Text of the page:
I think compliance services, for the first time, are really threatened. People have been saying compliance services have been threatened since I joined this industry in the 1970s but because of the fact we've now got this technology, which is automating the processing of transactions like never before, and when you combine that and again, looking out 10–15 years, with things like machine learning and artificial intelligence there is a real argument that a lot of compliance work, not all of it, but a lot of compliance work is going to be automated. Even some advice, it will be not completely automated, but the machines may well deliver to the accountant the key information they need to provide the advice so the accountants don’t need to go away and do the crunching of the data. I think that's going to be where the real disruption is, around all of that compliance type activity which is going to force the accountants to really work out how they can add value to the clients' businesses which brings us back to that argument around big data and other things.
An accountant will be able to look at that, and hopefully the big data systems will be intelligent enough to be able to say: here are the key things happening in this business which are different to other businesses in that category. This business is not performing in these areas, so go out and have a discussion with your client about those things.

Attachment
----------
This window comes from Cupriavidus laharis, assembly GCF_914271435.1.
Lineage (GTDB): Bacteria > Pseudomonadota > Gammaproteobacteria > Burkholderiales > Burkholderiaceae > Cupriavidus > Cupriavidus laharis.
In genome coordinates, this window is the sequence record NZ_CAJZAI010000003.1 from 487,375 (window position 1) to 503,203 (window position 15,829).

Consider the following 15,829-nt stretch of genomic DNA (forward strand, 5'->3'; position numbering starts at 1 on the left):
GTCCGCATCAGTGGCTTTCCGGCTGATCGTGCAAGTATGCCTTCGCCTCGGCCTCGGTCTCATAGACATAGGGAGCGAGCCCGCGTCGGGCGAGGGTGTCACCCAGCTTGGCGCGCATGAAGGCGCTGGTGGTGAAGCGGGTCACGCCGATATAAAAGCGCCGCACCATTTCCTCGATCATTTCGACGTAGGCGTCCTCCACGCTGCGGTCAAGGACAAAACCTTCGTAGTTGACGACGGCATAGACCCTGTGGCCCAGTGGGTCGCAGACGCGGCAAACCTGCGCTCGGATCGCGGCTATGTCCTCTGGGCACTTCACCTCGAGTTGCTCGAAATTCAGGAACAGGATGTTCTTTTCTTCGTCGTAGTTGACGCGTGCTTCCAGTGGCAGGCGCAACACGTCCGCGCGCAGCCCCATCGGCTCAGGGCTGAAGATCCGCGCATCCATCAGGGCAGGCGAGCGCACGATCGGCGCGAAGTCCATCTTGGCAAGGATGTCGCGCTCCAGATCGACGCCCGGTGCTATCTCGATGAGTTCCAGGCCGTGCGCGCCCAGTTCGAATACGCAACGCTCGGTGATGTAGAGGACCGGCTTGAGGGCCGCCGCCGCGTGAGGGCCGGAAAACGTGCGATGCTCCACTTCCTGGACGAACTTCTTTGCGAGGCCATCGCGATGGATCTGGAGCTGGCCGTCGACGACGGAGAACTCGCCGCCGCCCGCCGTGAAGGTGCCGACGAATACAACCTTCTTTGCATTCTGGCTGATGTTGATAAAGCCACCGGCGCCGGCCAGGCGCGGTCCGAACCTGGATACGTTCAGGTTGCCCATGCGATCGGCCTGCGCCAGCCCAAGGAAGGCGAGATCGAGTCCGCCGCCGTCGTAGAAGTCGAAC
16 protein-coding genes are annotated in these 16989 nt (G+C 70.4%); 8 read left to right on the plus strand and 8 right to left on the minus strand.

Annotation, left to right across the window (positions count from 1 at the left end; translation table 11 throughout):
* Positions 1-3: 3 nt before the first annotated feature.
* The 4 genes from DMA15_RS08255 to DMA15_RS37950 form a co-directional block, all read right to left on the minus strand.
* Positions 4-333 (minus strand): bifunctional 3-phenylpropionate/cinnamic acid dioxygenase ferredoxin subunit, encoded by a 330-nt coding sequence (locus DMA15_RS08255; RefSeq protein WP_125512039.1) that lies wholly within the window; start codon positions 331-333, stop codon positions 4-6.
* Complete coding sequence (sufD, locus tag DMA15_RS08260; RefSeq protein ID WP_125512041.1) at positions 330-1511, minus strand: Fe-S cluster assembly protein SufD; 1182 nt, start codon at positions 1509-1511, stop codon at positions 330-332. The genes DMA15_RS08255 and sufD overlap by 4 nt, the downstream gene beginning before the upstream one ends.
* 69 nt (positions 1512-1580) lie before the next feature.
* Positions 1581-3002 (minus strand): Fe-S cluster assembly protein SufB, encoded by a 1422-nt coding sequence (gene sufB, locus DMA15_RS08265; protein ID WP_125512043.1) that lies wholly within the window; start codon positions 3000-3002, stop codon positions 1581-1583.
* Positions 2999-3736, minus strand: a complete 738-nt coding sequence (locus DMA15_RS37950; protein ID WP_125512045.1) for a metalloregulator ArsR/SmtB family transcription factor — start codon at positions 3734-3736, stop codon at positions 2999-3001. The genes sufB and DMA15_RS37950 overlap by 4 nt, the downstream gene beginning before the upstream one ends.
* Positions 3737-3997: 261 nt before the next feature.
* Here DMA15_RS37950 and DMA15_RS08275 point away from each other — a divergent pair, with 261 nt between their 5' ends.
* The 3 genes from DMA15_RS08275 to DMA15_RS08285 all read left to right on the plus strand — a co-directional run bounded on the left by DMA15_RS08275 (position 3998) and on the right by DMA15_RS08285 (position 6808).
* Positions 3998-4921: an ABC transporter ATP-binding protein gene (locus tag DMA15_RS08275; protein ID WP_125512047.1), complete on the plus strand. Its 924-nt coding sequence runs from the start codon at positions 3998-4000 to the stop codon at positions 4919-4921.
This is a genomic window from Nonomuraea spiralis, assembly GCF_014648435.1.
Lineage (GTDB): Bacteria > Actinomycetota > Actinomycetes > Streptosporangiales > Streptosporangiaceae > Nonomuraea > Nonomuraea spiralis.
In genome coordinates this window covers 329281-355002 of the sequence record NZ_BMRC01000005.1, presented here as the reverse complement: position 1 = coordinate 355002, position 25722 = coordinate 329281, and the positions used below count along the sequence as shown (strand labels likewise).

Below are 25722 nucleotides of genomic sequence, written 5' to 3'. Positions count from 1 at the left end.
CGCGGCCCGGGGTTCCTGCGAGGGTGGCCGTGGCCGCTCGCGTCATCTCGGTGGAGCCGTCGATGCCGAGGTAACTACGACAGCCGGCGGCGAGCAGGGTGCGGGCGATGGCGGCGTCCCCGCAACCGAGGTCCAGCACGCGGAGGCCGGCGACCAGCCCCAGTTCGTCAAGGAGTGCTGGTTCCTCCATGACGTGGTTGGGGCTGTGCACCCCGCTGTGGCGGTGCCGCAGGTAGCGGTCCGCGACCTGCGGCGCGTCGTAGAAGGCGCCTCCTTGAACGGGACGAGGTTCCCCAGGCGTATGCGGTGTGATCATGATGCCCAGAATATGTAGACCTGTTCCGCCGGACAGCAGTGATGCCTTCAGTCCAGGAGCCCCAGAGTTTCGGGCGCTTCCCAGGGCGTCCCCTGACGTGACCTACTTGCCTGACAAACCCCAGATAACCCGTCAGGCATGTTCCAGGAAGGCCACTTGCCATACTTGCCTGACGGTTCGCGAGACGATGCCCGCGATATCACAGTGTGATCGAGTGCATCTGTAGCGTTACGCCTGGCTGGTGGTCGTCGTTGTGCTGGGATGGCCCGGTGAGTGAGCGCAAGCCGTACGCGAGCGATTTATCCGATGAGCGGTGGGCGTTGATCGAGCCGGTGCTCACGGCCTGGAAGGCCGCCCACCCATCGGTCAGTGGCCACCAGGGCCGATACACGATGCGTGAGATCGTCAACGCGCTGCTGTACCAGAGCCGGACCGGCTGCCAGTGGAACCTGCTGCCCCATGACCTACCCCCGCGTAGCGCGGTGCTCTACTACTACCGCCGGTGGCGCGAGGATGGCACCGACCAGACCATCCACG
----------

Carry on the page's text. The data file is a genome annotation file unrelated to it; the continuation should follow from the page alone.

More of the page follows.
Knowing this digital disruption is on the cards, what can accountants do to prepare their businesses?
I think one of the biggest challenges for accountants is thinking about this technology and changing what they do. One of the core things that I do is that I go out into firms and do technology and process reviews where I assist firms, encourage them, coerce them, and get them moving down this road. I give them ideas about how they can change their business and change their processes. A lot of what I’m talking about comes out of doing those types of process reviews.
If you take the cloud accounting at the moment from MYOB and Xero and others, what I very often find is that many accountants might have got their clients moving on the cloud accounting thing but the accountants themselves haven’t really changed their own processes to capitalise on the opportunities yet. So the biggest challenge I think is for accounting firms to rethink their own business based on all these developments and be willing to experiment and try different ways of doing things; different ways of engaging with their clients and different services that they can provide. I think many of them are still doing what they’ve always done even though this new technology is there, they’re not leveraging it.
The whole nature of innovation is that you have to be willing to fail. You have to be willing to dip your toe in the water, and run a couple of experiments. If it was me I’d be going to a couple of clients and saying I want to try this with you, it may not work but are you willing to give it a go? I think there would be quite a number of clients who would say that’s interesting, let’s try that. I think firms need to do a bit more of that, experimenting about what could be a different service, what could be a different way of delivering information, what could be a different way of communicating with clients? I think firms need to experiment and yet we have a relatively conservative industry where there’s only a few firms which are willing to take those types of risks.